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Causes and Effects of the MTN Share Sale Shortfall

The shares allocated to the 21,394 new shareholders also include those given as bonuses because, for every 100 shares paid for, the applicant got an extra 10. Close to 900 billion Shillings was expected from the IPO, but the proceeds from the sale amounted to 535.939 billion Shillings, meaning that at the end of the IPO, the shares were under-subscribed by more than 35 per cent.
04 Dec 2021 17:13
MTN Uganda's Initial Public Offer (IPO), saw 2.9 billion shares allocated to new shareholders, out of the 4,477,808,848 that were offered to the public.

The shares allocated to the 21,394 new shareholders also include those given as bonuses because, for every 100 shares paid for, the applicant got an extra 10. Close to 900 billion Shillings was expected from the IPO, but the proceeds from the sale amounted to 535.939 billion Shillings, meaning that at the end of the IPO, the shares were under-subscribed by more than 35 per cent.

The question remains; why did the share offer not attract the expected response from the public? The IPO was long-waited having been discussed for close to two years since the Uganda Communication Commission and the Ministry of Finance mooted the idea of requiring telecom companies to sell shares to the public.

Being one of the biggest companies in Uganda and arguably the most popular by virtue of the kind of services it offers, the expectation should have been for all the shares to be subscribed for, or at most an oversubscription. But MTN teams faced challenges immediately after the IPO was announced, with questions ranging from the motive of the share sale, to the real value or profitability of the company and whether Mobile Money, one of the most lucrative businesses, was part of the sale.

The team explained how mobile money was fully a part of the sale, how the company was profitable and with no huge debts as was being claimed, and how their share sale was a requirement by the government as opposed to the company looking for money to finance debts. Roadshows were then conducted across major cities in the country and in Kenya, one of the main sources of investors in Uganda's stock market.

"People had so many questions and we realized there was a lot of knowledge gap in the public. This is understandable because of the long time it has taken without an IPO in the country," said Wim Vanhelleputte, MTN Uganda Chief Executive Officer. The company also had to contend with what it called inaccurate and misleading information on social media about it, mainly touching on its image.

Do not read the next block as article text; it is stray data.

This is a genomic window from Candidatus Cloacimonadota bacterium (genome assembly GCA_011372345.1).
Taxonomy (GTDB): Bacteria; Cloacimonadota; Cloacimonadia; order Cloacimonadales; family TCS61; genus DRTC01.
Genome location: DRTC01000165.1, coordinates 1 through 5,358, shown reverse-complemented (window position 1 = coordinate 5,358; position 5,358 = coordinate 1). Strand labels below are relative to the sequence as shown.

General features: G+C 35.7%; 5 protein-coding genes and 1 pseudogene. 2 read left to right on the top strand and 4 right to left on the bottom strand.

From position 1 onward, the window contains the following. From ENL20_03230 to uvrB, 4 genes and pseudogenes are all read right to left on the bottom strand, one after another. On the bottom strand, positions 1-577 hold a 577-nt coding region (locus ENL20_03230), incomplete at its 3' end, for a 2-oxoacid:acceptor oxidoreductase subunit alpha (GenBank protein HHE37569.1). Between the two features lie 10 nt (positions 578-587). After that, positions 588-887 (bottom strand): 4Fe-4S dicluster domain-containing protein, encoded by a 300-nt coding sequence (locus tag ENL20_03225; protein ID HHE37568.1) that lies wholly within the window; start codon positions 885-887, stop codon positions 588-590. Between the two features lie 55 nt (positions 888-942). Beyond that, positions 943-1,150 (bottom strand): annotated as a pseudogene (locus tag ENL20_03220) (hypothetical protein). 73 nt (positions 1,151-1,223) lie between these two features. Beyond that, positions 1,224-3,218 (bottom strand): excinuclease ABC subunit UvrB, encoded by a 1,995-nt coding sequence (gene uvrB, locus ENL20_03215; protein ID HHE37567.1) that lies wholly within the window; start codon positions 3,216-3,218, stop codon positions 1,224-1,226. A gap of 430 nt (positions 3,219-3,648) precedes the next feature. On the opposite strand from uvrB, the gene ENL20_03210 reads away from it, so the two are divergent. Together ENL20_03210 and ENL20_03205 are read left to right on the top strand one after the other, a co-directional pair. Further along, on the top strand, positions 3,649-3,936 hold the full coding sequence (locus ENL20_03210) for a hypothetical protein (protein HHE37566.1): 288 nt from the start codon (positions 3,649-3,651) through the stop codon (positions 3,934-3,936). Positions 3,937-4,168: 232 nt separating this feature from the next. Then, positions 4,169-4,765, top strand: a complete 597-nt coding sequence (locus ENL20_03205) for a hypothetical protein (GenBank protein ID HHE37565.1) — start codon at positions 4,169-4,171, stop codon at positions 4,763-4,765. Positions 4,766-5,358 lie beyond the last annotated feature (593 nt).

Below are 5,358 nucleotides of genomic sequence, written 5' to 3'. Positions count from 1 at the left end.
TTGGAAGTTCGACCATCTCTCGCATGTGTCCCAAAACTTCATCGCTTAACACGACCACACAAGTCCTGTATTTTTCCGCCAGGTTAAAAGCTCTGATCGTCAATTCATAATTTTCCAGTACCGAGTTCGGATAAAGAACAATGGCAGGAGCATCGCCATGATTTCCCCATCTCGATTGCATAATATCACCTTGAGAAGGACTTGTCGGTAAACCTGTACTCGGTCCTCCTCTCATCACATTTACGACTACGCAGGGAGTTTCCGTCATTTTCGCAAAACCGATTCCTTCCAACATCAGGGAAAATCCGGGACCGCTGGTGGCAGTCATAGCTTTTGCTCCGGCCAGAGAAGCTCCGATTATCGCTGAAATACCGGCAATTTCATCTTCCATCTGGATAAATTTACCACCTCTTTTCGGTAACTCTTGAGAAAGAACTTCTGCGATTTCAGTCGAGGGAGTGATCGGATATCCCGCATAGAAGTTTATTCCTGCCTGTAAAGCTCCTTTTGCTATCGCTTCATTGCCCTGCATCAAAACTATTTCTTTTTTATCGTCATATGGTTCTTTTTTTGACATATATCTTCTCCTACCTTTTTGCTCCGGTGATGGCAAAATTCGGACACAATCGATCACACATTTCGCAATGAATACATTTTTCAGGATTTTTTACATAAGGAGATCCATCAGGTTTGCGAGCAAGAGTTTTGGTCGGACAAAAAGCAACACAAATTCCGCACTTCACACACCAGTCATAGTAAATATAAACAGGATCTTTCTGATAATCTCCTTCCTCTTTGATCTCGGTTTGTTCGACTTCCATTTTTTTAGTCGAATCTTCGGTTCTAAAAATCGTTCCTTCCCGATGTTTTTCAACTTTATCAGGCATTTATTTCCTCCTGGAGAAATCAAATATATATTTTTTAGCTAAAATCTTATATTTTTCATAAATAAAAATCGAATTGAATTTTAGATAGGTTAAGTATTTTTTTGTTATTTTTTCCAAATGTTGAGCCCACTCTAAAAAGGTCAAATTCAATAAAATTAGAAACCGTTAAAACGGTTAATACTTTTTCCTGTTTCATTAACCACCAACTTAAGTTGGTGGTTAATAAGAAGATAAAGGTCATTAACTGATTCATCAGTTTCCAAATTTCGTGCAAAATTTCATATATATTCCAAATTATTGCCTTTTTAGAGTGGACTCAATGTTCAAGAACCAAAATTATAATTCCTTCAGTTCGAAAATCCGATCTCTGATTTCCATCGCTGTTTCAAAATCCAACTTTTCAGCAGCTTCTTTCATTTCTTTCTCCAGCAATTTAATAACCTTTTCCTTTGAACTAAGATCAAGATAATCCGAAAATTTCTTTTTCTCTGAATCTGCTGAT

Of the previous IPOs, none had registered an under-subscription. Uganda Clays, the first to list in 2000 saw the number of applications go above the expected by 15 per cent, while it was 5 per cent for BAT, the second IPO in Uganda. The Stanbic Bank IPO registered the biggest oversubscription of more than double the shares they put up for sale, followed by the New Vision Group's over 40 per cent.

IPOs for Umeme, NIC Insurance and Bank of Baroda were all oversubscribed by between 16 and 35 per cent. Although the lead brokers of DFCU shares did not reveal to what extent its windfall was, the management later said it amounted to 180 million Shillings or about 1 per cent.

MTN's lead transaction advisors, brokers and sponsors, Stanbic Bank and SBG Securities are due to give a detailed report on the concluded exercise, but MTN management called it a success. "The biggest IPO in the history of Uganda has come to a successful conclusion! From two shareholders to almost 22,000!" said Vanhelleputte.

A financial writer on global markets, Adam Hayes says the marketing and pricing of the IPO usually affect the outcome.

"Under-subscribed offerings are often a matter of over-pricing the securities for sale or on account of poor marketing of the securities to potential investors," he says, adding that higher pricing is usually preferred by institutional investors as opposed to individuals.

"Many investors also stay away if they spot any problems or irregularities with the company," says Indian Security Broker, Kotak Securities. Whether an under-subscription is good or bad when the shares go onto the market, also depends on some factors.

Usually, over-subscribed IPOs will make gains on an opening day at the stock exchange, because investors who missed out on the IPO may still have the thirst.

"The under-subscribed IPOs, meanwhile, rarely record listing gains. But that’s not to say the stock is condemned to underperform throughout. These stocks can bounce back over time due to better confidence in the market, healthy financial state and conducive market conditions," says Kotak.

MTN Uganda's shares will start trading on the Uganda Securities Exchange on Monday 6. 

For now, MTN International (Mauritius) Limited retains 83.5 per cent in MTN Uganda, followed by National Social Security Fund Uganda, with 8.8. per cent.  Erstwhile sole Ugandan shareholder, Charles Mbiire has 3.99 per cent with the other shareholders sharing the rest.

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